In saying that I do also love to just get lost in the big open world's of GTAV, Skyrim, Fallout & FarCry 3/4 due to the random events filled throughout. I think we've met the limit of size vs enjoyment with these games, that's why I'm a bit skeptical about games like No Man's Sky and the size that game is supposed to be.

    Last edited 22/01/15 11:51 am

    I am with you mark, as I have said in a previous article "if coke started selling 5L bottles but the extra 3L was water, would you buy it?". This is the same concept. GENERALLY if a game has a ridiculous amount of playable hours in it, it is safe to say it is not all story related and of the same caliber as the main quest line. Perfect example is Dragon Age. Plenty of stuff to do, some of it is amazing, while a majority of it is killing 10 rams for their meat...

    I tend to dislike games that are motivated by achieving world firsts eg. "most players on one server", "biggest map".
    It tends to suggest to me that the publicity they seek is novelty- where I'd much rather they focus on customer satisfaction and enjoyment.

    The size of the world only matters if there's enough to do in it...

    I'd argue density over size. A great game can be packed with things to see and do, and only have small play areas; otoh, a huge game can be dull and boring if it's devoid of things to see/do.

    But it's also part quality - even if a game is densely packed with things to do, if they're not interesting, fun and/or rewarding, it's not going to hold my attention for long. This is where DA:I lost me, for example - so much to see and do, but it's all MMO-style filler that distracts (and thereby, detracts) from what I hear is an amazing story. Similarly with AC, Watch Dogs, et al - so much to see and do, but nothing all that interesting in the lot.

    Re pure size - are larger games better? Well... generally not. They have more potential, because the same density over a larger area increases the quantity of interesting things, but it very rarely works out that way; it can even work to make initially interesting and unique experiences mundane by repeating them ad infinitum.

    Last edited 22/01/15 12:03 pm

    I can't give a straight answer here. The size of the game world alone is not why I play games. I didn't play skyrim because the world is large. I wouldn't want the original Double Dragon set in a world that size.... on second thought that would be AWESOME.

      I wouldn't want the original Double Dragon set in a world that size.... on second thought that would be AWESOME.

      Sleeping Dogs springs to mind. The way they avoid giving you guns makes it sort of a brawler in a GTA style environment.

    I honestly don’t mind if a large world doesn’t have a lot to do if a lot of it is just adding atmosphere. I really liked GTA: SA for this reason. Just driving around, listening to the radio was awesome. Messing around and exploring in the desert was awesome.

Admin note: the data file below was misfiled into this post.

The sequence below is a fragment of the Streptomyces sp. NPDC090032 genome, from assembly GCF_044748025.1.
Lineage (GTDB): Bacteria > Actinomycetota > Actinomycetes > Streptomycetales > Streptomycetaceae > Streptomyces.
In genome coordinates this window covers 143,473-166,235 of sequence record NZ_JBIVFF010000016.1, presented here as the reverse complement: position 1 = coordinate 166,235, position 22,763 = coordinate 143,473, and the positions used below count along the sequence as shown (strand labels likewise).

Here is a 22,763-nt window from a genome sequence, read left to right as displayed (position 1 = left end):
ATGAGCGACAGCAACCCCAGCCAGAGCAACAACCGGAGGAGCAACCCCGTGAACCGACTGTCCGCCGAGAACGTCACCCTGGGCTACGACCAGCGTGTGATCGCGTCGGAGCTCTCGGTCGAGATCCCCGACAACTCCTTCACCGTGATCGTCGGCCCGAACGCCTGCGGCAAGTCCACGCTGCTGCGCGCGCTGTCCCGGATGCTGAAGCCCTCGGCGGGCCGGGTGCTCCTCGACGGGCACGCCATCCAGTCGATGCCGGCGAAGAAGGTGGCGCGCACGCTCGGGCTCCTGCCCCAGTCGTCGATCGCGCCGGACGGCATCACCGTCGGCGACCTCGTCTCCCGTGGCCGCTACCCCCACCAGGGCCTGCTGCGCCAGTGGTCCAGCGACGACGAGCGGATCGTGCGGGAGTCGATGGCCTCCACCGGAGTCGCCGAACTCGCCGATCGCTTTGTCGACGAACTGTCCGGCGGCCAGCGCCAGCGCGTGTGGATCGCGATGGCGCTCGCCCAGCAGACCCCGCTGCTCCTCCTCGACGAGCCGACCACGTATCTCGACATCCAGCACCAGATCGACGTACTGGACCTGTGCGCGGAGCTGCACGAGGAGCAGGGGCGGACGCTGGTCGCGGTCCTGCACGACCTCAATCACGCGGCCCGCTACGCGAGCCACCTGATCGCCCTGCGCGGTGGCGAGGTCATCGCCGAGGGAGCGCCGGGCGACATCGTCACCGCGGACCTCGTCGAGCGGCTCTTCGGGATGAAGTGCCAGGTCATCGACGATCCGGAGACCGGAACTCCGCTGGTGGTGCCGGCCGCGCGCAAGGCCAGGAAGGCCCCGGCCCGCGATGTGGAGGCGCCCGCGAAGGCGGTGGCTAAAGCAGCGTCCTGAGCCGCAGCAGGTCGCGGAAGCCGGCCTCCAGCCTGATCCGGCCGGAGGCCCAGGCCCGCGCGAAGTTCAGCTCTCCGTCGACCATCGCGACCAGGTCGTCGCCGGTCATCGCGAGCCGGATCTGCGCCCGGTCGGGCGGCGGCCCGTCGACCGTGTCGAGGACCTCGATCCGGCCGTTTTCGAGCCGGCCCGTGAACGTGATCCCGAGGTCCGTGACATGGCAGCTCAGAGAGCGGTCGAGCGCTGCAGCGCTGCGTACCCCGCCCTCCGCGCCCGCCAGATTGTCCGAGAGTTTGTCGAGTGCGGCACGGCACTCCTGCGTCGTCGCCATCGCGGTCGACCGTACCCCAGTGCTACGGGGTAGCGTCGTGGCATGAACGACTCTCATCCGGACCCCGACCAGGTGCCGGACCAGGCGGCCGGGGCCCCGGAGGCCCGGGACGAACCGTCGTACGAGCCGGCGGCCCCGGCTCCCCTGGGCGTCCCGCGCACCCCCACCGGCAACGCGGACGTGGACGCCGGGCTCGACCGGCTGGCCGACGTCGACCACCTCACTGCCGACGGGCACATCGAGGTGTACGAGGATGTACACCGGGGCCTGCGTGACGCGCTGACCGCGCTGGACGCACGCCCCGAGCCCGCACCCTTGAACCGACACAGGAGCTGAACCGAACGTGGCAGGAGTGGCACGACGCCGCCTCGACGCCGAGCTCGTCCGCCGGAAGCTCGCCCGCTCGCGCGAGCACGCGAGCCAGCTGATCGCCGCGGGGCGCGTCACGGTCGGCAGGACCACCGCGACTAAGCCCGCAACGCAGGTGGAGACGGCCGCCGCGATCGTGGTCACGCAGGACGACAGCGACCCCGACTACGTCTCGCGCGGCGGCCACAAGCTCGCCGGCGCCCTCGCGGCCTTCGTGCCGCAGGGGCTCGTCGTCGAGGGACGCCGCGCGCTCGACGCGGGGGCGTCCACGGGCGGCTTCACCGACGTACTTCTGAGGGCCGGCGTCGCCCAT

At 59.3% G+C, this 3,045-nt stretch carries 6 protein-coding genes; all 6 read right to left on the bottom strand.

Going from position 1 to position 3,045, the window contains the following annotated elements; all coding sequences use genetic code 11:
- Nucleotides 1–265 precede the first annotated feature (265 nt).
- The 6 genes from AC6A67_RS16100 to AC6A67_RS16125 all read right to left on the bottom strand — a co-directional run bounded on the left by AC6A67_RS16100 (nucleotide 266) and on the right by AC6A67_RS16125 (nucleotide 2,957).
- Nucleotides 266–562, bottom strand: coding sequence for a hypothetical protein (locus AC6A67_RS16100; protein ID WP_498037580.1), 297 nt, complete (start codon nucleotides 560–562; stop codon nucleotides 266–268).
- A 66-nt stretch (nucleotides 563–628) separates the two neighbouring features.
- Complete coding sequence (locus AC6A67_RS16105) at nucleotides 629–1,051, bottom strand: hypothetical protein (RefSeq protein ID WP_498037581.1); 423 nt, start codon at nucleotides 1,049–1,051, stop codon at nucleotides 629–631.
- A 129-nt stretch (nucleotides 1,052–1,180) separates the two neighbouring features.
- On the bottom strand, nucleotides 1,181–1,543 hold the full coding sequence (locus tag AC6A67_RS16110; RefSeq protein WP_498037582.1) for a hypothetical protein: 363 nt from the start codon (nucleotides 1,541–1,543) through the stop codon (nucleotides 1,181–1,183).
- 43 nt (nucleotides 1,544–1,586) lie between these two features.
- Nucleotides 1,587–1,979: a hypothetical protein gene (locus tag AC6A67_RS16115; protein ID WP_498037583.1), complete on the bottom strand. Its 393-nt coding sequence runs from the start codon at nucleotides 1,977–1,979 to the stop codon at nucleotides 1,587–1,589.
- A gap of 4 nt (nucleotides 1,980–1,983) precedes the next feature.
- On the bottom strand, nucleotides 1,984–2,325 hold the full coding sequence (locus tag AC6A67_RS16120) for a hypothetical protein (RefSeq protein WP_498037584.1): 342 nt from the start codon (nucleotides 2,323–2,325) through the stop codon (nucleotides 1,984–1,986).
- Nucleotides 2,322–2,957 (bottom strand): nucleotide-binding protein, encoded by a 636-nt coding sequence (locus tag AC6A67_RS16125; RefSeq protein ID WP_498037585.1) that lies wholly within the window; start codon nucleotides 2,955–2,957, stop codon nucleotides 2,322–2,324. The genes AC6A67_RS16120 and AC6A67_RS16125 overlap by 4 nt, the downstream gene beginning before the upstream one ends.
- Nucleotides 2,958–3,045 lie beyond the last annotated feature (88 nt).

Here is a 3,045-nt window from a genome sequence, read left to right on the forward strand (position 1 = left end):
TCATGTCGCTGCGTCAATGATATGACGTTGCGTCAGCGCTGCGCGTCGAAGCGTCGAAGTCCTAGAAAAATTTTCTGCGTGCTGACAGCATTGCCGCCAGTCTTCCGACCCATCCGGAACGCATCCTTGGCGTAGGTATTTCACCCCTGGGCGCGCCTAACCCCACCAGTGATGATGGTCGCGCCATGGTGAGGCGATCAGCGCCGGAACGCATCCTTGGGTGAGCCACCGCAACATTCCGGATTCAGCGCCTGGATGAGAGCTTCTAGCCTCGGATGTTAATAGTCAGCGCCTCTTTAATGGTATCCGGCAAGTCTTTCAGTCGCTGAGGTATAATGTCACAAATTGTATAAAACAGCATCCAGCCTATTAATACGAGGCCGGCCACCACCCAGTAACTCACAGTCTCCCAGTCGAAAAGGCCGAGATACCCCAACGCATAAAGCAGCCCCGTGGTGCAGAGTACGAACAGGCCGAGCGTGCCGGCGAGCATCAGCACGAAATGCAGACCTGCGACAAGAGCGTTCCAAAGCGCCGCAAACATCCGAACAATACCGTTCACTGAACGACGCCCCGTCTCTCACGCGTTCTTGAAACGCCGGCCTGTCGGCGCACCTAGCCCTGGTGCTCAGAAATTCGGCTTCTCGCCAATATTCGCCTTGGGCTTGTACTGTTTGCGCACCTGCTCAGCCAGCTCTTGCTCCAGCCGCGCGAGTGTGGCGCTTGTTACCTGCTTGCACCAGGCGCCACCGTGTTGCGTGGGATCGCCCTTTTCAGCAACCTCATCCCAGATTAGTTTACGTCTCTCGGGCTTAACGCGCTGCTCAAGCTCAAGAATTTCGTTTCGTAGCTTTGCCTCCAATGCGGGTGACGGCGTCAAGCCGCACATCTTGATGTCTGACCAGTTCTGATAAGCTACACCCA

I have no idea why LA Noire was built as an open world though. That never made sense to me. As far as virtual tourism for LA in that era, it was cool but it just felt so blatantly unnecessary to me.

      To be fair, there were a few car chases and such in LA Noire, but I take your point. Half of the driving around in that game was to get the film reels and awesome cars :-)

    I was just saying on a another post that it should fit the context of the game. Don't make me run somewhere just because you built a big world. Does it fit the narrative, gameplay and structure of the game?

    AC:U has this problem. Missions start in a random part of the map unrelated to where the mission event take place, far from fast travel zones for no apparent reason. Far Cry 4 had a bit of this such as starting a mission on a hill but the events being 500m away, but was generally better.

    GTA, RDR, etc are fun big games. Heaps to do.
    Borderlands Pre-Sequel was big, but boring as hell!

    Different strokes for different folks.

    I thought AC:B and Tomb Raider got the open world/travel tedium right. Give me fast travel to specific areas then let me get around on foot. Throw in Destiny's public events, add in a bit more variety to them, and I'm stoked.

      Tomb Raider in particular I thought got the world size just right. Deus Ex and Mass Effect 2 and 3 were also very good in my view. Mass Effect and its Mako exploration... hmm...

    Because most gamers are so ridiculously biased, as soon as they hear that there is a chance for bias that's five times bigger or 10 times bigger or has 300% more content ( that's right, I substituted game length for gamer bias), then publishers know that it's a perfect chance for exploitation of creating more content and less quality. It's what really damages all games that are bigger than They should be. And that list of games is gigantic

    I think alien isolation is a perfect and grotesque example

    Last edited 22/01/15 12:48 pm

    Size doesnt matter if theres nothing to do.
    I got bored in Red Dead because despite claiming the enormous amount of random events that can occur they felt anything but random. They would pop up almost exactly 2-3 minutes apart every time. And it there were only 2 or 3 variations on what your mission was. Beautiful game but not enough in it to get the praise people gave it.